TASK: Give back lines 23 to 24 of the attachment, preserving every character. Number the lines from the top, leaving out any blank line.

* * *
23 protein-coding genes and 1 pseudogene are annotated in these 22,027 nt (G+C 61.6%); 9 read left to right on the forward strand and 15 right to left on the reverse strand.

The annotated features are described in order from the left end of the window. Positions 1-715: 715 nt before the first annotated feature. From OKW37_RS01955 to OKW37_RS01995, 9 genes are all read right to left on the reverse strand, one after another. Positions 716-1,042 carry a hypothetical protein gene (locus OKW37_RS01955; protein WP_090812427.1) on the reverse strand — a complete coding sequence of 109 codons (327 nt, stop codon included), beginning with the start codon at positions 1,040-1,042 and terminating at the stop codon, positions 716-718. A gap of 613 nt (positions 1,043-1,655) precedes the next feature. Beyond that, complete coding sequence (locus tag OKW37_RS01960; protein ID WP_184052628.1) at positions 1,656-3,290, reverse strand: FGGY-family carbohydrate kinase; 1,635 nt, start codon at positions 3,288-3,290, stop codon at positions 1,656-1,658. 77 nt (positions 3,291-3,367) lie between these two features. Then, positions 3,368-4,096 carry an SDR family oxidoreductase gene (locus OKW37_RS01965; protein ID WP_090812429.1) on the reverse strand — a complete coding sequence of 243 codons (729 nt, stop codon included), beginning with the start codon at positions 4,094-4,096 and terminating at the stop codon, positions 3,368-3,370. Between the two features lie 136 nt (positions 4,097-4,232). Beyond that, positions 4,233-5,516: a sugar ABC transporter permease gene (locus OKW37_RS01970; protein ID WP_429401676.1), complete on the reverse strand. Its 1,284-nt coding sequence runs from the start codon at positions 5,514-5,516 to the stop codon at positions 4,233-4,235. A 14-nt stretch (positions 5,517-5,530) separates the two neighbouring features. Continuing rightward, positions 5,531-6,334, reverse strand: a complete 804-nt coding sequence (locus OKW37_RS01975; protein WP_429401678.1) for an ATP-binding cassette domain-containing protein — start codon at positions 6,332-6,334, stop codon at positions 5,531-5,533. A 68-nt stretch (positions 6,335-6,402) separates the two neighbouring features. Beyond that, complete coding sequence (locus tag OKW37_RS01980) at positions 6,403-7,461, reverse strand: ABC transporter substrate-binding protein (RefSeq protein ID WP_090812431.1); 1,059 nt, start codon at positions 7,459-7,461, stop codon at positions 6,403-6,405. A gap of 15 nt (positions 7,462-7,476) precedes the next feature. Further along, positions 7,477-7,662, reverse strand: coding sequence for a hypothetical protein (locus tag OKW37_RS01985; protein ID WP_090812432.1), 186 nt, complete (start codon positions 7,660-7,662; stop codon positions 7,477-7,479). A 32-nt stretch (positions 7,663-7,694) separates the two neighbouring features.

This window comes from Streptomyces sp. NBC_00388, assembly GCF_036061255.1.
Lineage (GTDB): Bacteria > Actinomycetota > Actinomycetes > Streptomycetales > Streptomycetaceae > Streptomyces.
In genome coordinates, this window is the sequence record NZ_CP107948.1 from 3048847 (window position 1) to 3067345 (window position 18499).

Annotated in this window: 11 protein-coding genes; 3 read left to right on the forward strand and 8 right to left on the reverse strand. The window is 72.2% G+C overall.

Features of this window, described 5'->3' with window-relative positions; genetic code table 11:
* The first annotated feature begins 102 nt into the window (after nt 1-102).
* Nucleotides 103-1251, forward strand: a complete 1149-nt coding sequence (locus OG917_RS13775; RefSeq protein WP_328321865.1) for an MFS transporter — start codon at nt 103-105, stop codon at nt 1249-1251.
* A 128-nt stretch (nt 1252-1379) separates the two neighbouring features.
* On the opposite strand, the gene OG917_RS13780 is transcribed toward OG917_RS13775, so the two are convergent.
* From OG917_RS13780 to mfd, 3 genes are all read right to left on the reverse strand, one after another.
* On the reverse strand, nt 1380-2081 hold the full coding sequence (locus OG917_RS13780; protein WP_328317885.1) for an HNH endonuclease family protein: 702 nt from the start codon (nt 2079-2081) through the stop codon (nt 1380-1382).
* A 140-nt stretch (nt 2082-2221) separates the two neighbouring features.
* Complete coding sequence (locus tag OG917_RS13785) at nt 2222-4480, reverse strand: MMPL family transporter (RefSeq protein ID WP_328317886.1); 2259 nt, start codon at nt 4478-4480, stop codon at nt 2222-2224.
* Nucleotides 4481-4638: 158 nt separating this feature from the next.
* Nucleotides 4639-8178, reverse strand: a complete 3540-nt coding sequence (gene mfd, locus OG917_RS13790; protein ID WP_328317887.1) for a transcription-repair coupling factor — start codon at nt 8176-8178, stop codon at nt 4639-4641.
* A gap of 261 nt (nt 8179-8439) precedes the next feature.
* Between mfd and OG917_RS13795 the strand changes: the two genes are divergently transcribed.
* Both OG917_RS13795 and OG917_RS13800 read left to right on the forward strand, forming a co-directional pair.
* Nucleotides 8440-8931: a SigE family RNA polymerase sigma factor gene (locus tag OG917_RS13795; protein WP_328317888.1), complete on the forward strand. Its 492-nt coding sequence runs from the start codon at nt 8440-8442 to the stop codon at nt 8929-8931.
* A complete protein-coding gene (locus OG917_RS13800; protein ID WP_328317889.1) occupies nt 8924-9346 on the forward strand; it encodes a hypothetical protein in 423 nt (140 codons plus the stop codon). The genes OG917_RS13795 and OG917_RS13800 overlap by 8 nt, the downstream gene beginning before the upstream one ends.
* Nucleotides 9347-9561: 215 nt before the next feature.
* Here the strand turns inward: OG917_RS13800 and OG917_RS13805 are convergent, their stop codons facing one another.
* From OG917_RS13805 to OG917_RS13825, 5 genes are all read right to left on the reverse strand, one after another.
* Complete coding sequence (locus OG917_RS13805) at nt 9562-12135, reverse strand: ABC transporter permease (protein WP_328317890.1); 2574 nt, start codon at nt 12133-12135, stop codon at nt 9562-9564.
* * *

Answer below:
* Nucleotides 9347-9561: 215 nt before the next feature.
* Here the strand turns inward: OG917_RS13800 and OG917_RS13805 are convergent, their stop codons facing one another.